Mallet finger is an injury that occurs when the tendon that straightens the finger (extensor tendon) is damaged or torn. This results in the inability to fully extend the fingertip. Here’s some patient information regarding mallet finger:
1. Symptoms: The primary symptom of mallet finger is the inability to straighten or extend the fingertip. The fingertip may droop or rest in a bent position. Other symptoms may include pain, tenderness, and swelling at the back of the finger. In some cases, there may be bruising or a small, visible fragment of bone near the joint.
2. Causes: Mallet finger commonly occurs due to a direct blow to the fingertip, such as from a ball hitting the finger while playing sports or an accident while handling objects. It can also result from forcefully jamming or bending the finger.
3. Diagnosis: A healthcare professional can diagnose mallet finger through a physical examination and may request imaging tests like X-rays to evaluate the extent of the injury, assess for fractures, or rule out other conditions.
4. Treatment: Treatment options for mallet finger can include:
- Splinting: The most common treatment for mallet finger involves wearing a splint or finger brace that holds the fingertip in an extended position full time for several weeks. It is crucial to keep the splint on continuously to allow the tendon to heal properly.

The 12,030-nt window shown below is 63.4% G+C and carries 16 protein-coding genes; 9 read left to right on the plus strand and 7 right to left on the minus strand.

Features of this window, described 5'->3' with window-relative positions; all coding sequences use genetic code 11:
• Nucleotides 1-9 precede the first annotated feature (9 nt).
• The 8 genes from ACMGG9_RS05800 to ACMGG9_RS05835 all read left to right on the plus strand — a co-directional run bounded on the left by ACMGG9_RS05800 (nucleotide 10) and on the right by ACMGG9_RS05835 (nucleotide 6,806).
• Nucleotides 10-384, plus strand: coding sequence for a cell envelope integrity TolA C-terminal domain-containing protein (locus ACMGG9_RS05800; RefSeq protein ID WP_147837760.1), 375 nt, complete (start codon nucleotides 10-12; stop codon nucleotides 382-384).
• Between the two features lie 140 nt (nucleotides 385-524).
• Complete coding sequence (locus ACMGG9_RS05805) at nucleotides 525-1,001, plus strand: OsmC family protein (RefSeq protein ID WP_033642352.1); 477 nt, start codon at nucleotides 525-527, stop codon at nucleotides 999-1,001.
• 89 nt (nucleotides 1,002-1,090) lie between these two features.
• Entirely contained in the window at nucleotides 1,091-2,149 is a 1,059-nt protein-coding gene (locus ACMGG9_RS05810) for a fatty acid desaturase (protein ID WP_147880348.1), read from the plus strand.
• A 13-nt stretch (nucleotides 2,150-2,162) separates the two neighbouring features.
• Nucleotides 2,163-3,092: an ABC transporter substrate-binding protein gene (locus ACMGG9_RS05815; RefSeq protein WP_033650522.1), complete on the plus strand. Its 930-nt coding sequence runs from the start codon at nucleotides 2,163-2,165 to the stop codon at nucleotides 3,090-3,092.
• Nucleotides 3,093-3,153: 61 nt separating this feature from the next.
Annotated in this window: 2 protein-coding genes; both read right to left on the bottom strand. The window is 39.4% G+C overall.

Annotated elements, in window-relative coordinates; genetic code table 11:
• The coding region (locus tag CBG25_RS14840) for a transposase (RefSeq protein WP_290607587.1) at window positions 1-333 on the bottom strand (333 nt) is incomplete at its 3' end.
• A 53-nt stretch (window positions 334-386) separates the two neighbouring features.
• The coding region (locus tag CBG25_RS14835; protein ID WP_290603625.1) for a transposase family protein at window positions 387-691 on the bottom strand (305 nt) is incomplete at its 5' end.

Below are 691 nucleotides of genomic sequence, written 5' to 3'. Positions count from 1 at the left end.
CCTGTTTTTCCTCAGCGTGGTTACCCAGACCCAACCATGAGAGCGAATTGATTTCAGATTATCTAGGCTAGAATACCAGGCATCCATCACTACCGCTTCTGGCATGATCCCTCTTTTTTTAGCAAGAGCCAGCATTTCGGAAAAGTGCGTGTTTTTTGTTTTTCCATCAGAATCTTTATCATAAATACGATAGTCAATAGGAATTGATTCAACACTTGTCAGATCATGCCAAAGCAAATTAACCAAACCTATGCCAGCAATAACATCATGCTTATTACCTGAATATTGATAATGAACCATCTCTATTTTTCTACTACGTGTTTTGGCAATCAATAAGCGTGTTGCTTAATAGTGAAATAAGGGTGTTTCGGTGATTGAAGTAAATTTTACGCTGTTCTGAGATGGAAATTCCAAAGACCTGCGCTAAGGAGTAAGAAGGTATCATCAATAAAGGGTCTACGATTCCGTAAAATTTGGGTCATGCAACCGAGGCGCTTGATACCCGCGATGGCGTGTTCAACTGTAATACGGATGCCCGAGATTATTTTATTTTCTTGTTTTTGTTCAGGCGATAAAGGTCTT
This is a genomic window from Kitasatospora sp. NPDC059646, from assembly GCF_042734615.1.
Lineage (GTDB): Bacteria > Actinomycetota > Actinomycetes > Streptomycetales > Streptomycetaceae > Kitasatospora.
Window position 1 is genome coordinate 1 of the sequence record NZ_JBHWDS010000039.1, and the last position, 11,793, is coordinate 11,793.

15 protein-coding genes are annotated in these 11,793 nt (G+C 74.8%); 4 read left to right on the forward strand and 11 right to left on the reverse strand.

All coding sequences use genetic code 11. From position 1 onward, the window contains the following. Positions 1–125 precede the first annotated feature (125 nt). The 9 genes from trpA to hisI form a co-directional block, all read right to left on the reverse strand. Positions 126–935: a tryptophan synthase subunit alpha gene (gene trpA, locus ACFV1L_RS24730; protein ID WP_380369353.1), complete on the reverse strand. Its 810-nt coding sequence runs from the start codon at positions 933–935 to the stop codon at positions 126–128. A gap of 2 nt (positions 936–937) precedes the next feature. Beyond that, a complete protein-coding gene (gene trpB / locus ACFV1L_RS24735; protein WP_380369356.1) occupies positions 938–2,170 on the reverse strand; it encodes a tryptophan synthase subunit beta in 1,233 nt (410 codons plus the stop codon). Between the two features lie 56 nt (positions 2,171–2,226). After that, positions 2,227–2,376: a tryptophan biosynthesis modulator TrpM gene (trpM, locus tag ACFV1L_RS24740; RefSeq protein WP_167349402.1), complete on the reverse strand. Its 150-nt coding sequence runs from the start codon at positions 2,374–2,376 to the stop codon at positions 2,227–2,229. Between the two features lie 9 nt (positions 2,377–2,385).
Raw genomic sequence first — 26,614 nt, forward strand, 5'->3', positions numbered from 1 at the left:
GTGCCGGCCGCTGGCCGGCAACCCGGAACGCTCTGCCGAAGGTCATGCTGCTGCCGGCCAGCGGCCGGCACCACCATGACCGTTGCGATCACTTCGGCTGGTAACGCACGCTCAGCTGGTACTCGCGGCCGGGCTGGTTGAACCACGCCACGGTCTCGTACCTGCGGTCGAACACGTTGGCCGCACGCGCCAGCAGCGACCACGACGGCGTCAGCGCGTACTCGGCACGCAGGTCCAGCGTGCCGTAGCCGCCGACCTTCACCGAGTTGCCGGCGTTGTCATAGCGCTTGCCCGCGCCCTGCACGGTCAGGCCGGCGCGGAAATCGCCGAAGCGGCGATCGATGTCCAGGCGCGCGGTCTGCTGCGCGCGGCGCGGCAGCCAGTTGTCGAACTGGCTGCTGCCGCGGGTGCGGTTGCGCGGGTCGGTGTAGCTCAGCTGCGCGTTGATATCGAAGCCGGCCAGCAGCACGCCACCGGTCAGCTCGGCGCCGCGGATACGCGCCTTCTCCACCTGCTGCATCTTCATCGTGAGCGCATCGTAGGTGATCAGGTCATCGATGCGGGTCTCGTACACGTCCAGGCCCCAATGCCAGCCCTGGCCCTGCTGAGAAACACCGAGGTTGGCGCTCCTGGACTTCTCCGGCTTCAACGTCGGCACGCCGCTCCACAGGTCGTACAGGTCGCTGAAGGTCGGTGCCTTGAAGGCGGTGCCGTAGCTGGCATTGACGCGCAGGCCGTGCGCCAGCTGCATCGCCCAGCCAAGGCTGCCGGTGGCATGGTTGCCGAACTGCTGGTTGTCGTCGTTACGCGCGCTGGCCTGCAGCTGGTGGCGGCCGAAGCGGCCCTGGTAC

- Medications: Over-the-counter pain relievers can help manage any pain or discomfort associated with the injury.
- Surgical intervention: In certain cases where the injury involves a large fracture fragment or if the finger fails to respond to conservative treatment, surgery may be considered to repair or reconstruct the damaged tendon.
5. Recovery: Recovery from mallet finger depends on the severity of the injury and the chosen treatment approach. With proper splinting and adherence to therapy, most cases of mallet finger heal and regain normal function. It’s important to follow your healthcare provider’s instructions, wear the splint as directed, and attend any recommended follow-up appointments to monitor progress.
Remember, it’s essential to consult with a board certified hand surgeon at OrthoSouth to receive an accurate diagnosis and appropriate treatment plan based on your specific condition and injury.
This article is provided courtesy of Daniel Fletcher, MD.